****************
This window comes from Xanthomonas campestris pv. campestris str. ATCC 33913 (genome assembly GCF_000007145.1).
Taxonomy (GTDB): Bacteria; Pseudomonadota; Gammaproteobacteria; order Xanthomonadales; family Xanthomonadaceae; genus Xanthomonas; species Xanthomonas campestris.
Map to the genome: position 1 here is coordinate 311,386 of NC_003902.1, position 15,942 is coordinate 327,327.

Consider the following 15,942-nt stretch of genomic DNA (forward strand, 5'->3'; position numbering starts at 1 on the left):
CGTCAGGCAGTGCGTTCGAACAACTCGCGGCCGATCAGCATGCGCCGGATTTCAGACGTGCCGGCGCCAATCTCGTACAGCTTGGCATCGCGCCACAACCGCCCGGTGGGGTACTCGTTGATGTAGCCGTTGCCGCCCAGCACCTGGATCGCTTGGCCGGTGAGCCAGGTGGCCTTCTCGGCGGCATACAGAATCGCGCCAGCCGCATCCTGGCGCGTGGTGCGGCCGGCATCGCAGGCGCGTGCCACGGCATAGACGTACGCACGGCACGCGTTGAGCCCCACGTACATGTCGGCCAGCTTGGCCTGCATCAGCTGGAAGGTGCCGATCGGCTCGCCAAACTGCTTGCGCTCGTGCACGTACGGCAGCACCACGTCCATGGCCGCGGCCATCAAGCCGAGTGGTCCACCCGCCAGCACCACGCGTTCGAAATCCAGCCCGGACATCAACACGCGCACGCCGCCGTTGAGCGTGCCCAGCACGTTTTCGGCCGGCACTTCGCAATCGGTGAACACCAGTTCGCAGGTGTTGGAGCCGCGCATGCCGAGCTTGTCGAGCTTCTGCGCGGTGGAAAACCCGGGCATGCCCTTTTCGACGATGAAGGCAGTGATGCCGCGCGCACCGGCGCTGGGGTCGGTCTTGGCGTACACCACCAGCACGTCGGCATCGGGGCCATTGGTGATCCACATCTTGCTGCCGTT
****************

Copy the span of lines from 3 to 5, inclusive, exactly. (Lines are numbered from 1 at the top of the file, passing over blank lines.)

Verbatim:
Map to the genome: position 1 here is coordinate 311,386 of NC_003902.1, position 15,942 is coordinate 327,327.

Consider the following 15,942-nt stretch of genomic DNA (forward strand, 5'->3'; position numbering starts at 1 on the left):
CGTCAGGCAGTGCGTTCGAACAACTCGCGGCCGATCAGCATGCGCCGGATTTCAGACGTGCCGGCGCCAATCTCGTACAGCTTGGCATCGCGCCACAACCGCCCGGTGGGGTACTCGTTGATGTAGCCGTTGCCGCCCAGCACCTGGATCGCTTGGCCGGTGAGCCAGGTGGCCTTCTCGGCGGCATACAGAATCGCGCCAGCCGCATCCTGGCGCGTGGTGCGGCCGGCATCGCAGGCGCGTGCCACGGCATAGACGTACGCACGGCACGCGTTGAGCCCCACGTACATGTCGGCCAGCTTGGCCTGCATCAGCTGGAAGGTGCCGATCGGCTCGCCAAACTGCTTGCGCTCGTGCACGTACGGCAGCACCACGTCCATGGCCGCGGCCATCAAGCCGAGTGGTCCACCCGCCAGCACCACGCGTTCGAAATCCAGCCCGGACATCAACACGCGCACGCCGCCGTTGAGCGTGCCCAGCACGTTTTCGGCCGGCACTTCGCAATCGGTGAACACCAGTTCGCAGGTGTTGGAGCCGCGCATGCCGAGCTTGTCGAGCTTCTGCGCGGTGGAAAACCCGGGCATGCCCTTTTCGACGATGAAGGCAGTGATGCCGCGCGCACCGGCGCTGGGGTCGGTCTTGGCGTACACCACCAGCACGTCGGCATCGGGGCCATTGGTGATCCACATCTTGCTGCCGTT